So it's fitting that director Kira Simring and set designer Tim McMath have transformed the stage into a giant boxing ring, so that all the bruising and bullying is put into the proper context. When a punch is flying at your face, sometimes merely blocking it isn't enough - occasionally, you just need to fight back. In the high-born, lowbrow world outlined by Manocherian's flimsy treatise on personal envy, class exploitation, and the evils of the almighty dollar, to offend or to be offended is the first order of life.
Yet despite indicting racists, classists, ageists, the old, the young, the attractive, the ugly, the married, and the single, Guilty inflicts no noticeable impact on the stiff-upper-lip navel-gazing that unites them all. Instead, it merely lets loose its sniveling sextet to demonstrate the dangers of taking or offering anything - be it money, love, or someone's word - at face value.
Adam (Darnell Williams) is a moderately successful black man whose white wife Dori (Glory Gallo) has transferred her interest in sex to the revivification of her photography career. White, guitar-playing money maven Jake (Ned Massey) is married to blonde bombshell Laura (Heather Kenzie) who can't conceive a child he so desperately wants. Marcie (Mary Ann Conk) is still reeling from divorcing her white-collar criminal of a husband, who nonetheless has maintained a firm bond with their teenage daughter Lindsey (Tracee Chimo).
Manocherian ignites all this with a few crises, of the early- and midlife variety: hard-working Jake resents trust-fund baby Dori, Laura isn't satisifed by her nearly flawless body and poses for an eagerly snapping Dori to prove it, and Lindsey is suicidal. She even throws in a few allusions to women's body image issues, adult men's lusting for nubile young women, and a case or two of closeted homosexuality that round out the running time but don't enrich the texture of what's at best a blurrily focused evening. As was the case with Cell's January outing Blackout, Guilty wants to investigate the behavior of people at their worst and what that means for the greater culture of America. And like that earlier play, it fails in large part because it's trying to do too much, too abrasively.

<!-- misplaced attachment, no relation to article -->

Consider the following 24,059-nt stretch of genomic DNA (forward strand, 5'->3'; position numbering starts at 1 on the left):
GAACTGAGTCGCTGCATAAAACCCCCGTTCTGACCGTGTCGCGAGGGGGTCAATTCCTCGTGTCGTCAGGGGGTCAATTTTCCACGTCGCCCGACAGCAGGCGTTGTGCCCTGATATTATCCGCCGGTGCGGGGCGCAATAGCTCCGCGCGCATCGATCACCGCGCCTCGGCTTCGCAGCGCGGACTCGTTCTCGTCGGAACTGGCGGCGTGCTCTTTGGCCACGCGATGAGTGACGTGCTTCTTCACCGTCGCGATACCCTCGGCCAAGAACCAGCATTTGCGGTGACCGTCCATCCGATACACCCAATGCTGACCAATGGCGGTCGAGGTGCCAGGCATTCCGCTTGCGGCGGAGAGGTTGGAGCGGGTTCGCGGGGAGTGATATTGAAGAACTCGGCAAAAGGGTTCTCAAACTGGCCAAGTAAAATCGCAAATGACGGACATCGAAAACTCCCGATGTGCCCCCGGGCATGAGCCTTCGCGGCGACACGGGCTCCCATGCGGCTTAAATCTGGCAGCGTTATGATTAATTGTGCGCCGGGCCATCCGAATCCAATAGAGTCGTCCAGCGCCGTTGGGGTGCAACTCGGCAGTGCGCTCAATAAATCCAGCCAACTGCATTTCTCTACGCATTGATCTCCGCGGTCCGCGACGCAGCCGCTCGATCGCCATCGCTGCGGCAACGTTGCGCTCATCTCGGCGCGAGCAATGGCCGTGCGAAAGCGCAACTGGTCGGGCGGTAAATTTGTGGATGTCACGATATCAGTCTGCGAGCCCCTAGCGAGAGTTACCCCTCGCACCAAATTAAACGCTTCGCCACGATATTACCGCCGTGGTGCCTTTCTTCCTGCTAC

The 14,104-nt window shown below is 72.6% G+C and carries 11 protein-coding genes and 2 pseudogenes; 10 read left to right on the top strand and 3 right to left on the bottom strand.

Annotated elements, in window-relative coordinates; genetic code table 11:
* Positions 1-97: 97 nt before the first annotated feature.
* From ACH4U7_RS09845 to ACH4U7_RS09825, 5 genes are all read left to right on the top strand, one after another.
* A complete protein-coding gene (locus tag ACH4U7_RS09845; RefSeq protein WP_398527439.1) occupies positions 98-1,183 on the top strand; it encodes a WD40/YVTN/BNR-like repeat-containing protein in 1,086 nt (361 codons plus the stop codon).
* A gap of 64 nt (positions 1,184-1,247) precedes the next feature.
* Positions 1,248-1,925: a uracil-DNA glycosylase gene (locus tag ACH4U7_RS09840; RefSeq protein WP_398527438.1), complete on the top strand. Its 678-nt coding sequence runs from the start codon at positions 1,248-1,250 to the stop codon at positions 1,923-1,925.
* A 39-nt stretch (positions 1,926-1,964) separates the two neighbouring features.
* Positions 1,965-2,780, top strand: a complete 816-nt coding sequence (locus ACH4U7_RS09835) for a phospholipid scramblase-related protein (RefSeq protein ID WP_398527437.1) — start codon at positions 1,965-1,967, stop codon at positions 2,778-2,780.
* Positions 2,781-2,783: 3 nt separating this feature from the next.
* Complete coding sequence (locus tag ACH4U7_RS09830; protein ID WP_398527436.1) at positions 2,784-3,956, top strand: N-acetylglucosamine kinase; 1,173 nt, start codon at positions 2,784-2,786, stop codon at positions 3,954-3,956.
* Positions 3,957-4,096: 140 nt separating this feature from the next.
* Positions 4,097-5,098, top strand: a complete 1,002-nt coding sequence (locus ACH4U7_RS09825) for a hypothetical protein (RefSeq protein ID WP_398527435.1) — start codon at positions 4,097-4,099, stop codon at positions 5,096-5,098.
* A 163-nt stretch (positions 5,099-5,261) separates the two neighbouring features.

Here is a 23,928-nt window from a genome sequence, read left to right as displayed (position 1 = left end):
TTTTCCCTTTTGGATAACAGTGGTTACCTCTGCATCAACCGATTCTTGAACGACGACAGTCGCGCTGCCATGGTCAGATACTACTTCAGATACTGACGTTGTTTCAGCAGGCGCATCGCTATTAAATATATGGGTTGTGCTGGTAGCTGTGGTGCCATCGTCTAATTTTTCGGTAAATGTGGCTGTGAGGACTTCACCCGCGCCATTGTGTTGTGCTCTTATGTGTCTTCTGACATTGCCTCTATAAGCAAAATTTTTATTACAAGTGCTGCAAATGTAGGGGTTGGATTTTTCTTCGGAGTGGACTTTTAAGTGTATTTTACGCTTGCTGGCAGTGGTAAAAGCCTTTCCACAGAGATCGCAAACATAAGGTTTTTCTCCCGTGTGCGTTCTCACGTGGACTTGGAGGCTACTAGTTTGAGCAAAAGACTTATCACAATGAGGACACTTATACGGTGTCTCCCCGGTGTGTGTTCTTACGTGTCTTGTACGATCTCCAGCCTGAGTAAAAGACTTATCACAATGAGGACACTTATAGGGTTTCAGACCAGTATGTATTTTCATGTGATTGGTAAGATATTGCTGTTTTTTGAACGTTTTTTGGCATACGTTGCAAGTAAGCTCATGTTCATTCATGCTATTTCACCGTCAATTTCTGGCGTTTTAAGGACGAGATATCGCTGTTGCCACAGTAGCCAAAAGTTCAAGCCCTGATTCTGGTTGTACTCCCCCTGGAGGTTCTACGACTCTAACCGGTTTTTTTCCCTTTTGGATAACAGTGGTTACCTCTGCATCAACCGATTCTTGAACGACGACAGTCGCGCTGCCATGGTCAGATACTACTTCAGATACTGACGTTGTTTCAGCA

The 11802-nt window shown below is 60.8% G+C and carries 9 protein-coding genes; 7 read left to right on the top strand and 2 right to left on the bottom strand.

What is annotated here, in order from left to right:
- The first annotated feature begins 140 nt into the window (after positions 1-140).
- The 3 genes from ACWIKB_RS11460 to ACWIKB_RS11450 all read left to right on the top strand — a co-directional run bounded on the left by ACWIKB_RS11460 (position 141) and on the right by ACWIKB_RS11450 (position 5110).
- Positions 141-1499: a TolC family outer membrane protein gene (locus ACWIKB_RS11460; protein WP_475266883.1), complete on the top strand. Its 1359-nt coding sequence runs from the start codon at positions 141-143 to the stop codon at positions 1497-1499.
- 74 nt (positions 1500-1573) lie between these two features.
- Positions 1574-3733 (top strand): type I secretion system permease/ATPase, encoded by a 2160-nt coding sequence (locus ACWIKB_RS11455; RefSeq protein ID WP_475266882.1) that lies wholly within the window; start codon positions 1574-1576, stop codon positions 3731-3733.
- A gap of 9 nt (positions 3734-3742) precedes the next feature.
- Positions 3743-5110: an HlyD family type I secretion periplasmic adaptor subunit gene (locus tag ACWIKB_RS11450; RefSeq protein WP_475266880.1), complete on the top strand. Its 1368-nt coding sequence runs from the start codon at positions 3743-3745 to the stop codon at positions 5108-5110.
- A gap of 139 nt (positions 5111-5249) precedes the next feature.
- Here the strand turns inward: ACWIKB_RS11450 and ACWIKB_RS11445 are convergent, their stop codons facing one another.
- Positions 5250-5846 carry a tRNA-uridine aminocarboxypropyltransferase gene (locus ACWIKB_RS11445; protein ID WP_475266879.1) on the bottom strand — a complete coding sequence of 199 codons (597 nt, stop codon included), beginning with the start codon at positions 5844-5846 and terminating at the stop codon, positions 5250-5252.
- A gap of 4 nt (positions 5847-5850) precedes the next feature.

The simple honesty of ordinary interactions in the face of extraordinary circumstances is where some of the greatest drama is found. But while there's no shortage here of blistering battles between characters about subjects ranging from economics to vanity, these lead to no discernible conclusions - only more confusions. One interminable scene, in which Dori masturbates away the remnants of her fading womanhood while lying in a darkroom, is a particularly bizarre denunciation of the enforcement of femininity that's one of the play's minor themes. It, like so many of Manocherian's other ideas, never goes anywhere.
Simring's staging is not especially inventive, but its fractured look and now-frantic-now-lethargic pacing seems right for Manocherian's stream-of-conscientiousness writing. The performances approximate caring human beings to about the extent the script does, with Chimo bringing a vague vacant sense to Lindsey, Williams supply some brusque charm, and Conk coasting by with pointed line readings more than a little reminiscent of Joy Behar. It's never clear, though, that the characters demand these kind of portrayals.
What they do need, and what they don't receive, are sparks of humanity that will identify them as people coping with difficult problems in an even more difficult world, rather than sounding boards for specific arguments about the various ways we shouldn't live now. Perhaps some worthwhile arguments are buried within all this, but even the forcefulness with which Manocherian presents them will barely prove enough to keep the jury from falling asleep.